Sharing is front and centre of the YouTube experience, as we know. Many podcast platforms, such as Podbean, will allow you to download a show, but few will offer as many share options as YouTube. From there you can share to Facebook, Twitter, Reddit, and Instagram. And the more you share, the greater chance you have to get your podcast in front of a new audience.
YouTube has yet to confirm when the full-blown podcast division will launch. But, a helpful hint is that the term “partner-sold audio ads” is now part of YouTubes management vocabulary. This would suggest, that they are ready to make a march on audio podcasts, possibly, before the end of the year.
Dipping my toes
I first came across YouTubes interest in audio podcasts earlier this year – funnily enough, whilst listening to a podcast. One of the golden rules of growth is to put content where your audience, or a new audience, will find it.
The hard-work was already done. The guests had been found, research done, and editing the audio sorted. The file was sitting on numerous podcast platforms – Apple Podcasts & Spotify & for example.
I had to learn how to convert an audio MP3 file over to a video format, but thereafter, it was ever so straight-forward. The fact that listens have not been huge is not too much of a concern to me. There were other factors to consider.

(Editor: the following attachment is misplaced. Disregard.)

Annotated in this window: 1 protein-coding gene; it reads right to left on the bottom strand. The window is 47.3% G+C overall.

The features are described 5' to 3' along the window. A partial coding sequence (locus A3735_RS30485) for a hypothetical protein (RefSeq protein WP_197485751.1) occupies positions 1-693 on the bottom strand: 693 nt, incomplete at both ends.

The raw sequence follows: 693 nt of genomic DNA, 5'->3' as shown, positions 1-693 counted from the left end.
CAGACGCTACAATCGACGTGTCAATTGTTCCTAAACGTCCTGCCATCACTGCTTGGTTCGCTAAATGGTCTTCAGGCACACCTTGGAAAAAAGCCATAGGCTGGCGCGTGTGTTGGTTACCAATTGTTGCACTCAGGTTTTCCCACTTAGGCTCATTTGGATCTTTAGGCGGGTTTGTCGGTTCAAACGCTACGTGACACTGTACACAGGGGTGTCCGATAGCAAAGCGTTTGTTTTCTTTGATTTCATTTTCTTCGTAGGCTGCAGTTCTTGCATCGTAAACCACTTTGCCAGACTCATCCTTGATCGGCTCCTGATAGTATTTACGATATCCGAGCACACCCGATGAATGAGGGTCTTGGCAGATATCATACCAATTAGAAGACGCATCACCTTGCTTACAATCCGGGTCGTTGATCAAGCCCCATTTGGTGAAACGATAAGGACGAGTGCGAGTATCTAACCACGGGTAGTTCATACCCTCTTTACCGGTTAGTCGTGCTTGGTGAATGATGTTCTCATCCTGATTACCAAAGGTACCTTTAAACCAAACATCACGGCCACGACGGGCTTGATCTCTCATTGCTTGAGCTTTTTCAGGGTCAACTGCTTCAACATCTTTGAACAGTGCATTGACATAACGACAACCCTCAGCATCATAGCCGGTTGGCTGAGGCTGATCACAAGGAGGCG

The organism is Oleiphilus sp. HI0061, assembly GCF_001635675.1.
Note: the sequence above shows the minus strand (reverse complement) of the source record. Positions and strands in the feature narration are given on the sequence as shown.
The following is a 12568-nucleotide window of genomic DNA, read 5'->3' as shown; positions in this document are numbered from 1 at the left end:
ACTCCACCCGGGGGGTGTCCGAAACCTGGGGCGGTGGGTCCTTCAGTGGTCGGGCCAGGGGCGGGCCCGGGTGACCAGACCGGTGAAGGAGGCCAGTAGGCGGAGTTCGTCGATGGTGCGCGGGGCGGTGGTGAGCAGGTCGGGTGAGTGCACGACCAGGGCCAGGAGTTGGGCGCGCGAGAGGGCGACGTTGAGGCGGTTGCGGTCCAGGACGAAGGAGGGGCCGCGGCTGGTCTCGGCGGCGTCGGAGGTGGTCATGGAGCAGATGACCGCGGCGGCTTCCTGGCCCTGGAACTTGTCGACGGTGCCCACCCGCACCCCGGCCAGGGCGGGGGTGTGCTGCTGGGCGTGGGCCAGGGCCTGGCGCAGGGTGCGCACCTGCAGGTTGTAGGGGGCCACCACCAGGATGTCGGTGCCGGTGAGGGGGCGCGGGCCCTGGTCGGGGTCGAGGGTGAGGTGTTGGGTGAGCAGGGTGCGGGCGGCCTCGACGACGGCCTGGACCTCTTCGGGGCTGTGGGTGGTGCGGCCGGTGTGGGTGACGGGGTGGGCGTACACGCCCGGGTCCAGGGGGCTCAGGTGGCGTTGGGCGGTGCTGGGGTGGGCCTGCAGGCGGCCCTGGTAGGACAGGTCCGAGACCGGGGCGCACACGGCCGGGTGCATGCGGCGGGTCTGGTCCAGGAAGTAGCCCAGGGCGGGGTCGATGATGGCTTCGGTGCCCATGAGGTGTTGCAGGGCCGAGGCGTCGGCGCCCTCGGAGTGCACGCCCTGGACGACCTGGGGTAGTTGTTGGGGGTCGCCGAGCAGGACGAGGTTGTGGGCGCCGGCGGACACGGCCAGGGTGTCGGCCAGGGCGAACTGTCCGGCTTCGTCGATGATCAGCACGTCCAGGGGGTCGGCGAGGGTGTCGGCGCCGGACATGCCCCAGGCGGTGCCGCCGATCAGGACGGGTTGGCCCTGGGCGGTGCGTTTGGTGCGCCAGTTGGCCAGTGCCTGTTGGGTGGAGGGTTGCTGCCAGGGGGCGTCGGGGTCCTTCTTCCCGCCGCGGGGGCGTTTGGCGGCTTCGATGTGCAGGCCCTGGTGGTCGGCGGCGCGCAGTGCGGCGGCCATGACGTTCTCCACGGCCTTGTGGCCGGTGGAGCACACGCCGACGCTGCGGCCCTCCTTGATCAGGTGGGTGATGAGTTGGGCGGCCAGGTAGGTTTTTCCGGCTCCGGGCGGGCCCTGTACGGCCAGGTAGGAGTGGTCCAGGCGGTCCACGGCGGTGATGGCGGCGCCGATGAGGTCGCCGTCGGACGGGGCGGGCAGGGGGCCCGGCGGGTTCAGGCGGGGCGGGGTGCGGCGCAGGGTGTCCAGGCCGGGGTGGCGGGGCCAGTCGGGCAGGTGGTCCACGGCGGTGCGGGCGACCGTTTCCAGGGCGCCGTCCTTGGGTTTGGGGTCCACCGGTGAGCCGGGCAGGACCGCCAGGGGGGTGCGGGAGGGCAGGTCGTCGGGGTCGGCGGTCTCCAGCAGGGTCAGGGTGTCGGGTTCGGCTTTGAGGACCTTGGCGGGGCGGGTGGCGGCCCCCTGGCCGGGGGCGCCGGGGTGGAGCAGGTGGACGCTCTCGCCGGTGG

My channel is opened up for more potential clicks, which all go toward my analytics and metrics. And, as importantly, I am ahead of a curve. If YouTube is serious about this, which they are, being one of the early adopters of audio podcasts on the platform can only be a good thing. I had even heard rumours that they are looking to financially reward creators who get on-board quickly.
There is no golden bullet with this content creation lark. I can testify to that. But, podcasting is one of the best methods to talk about something you enjoy or are passionate about.
You can talk freely and engage with your audience on a personal level. If you are thinking of starting a podcast, or already have one, then YouTube is one of the places you need to be.